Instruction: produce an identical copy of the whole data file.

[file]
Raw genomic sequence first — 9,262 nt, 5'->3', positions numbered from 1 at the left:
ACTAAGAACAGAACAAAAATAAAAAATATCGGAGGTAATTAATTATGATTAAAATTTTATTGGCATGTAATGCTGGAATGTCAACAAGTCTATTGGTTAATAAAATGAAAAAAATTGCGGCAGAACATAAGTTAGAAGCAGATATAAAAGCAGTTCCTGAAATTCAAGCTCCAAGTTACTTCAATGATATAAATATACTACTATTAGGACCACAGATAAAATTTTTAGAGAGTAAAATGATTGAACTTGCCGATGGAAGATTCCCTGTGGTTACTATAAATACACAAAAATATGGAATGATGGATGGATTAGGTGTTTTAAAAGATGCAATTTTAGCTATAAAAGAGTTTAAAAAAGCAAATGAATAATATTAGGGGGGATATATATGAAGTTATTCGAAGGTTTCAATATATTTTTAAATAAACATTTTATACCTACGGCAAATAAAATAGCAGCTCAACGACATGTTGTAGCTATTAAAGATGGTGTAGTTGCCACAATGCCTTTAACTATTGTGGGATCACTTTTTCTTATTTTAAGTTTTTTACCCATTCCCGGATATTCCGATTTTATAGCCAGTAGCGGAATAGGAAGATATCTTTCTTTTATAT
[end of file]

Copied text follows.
Raw genomic sequence first — 9,262 nt, 5'->3', positions numbered from 1 at the left:
ACTAAGAACAGAACAAAAATAAAAAATATCGGAGGTAATTAATTATGATTAAAATTTTATTGGCATGTAATGCTGGAATGTCAACAAGTCTATTGGTTAATAAAATGAAAAAAATTGCGGCAGAACATAAGTTAGAAGCAGATATAAAAGCAGTTCCTGAAATTCAAGCTCCAAGTTACTTCAATGATATAAATATACTACTATTAGGACCACAGATAAAATTTTTAGAGAGTAAAATGATTGAACTTGCCGATGGAAGATTCCCTGTGGTTACTATAAATACACAAAAATATGGAATGATGGATGGATTAGGTGTTTTAAAAGATGCAATTTTAGCTATAAAAGAGTTTAAAAAAGCAAATGAATAATATTAGGGGGGATATATATGAAGTTATTCGAAGGTTTCAATATATTTTTAAATAAACATTTTATACCTACGGCAAATAAAATAGCAGCTCAACGACATGTTGTAGCTATTAAAGATGGTGTAGTTGCCACAATGCCTTTAACTATTGTGGGATCACTTTTTCTTATTTTAAGTTTTTTACCCATTCCCGGATATTCCGATTTTATAGCCAGTAGCGGAATAGGAAGATATCTTTCTTTTATAT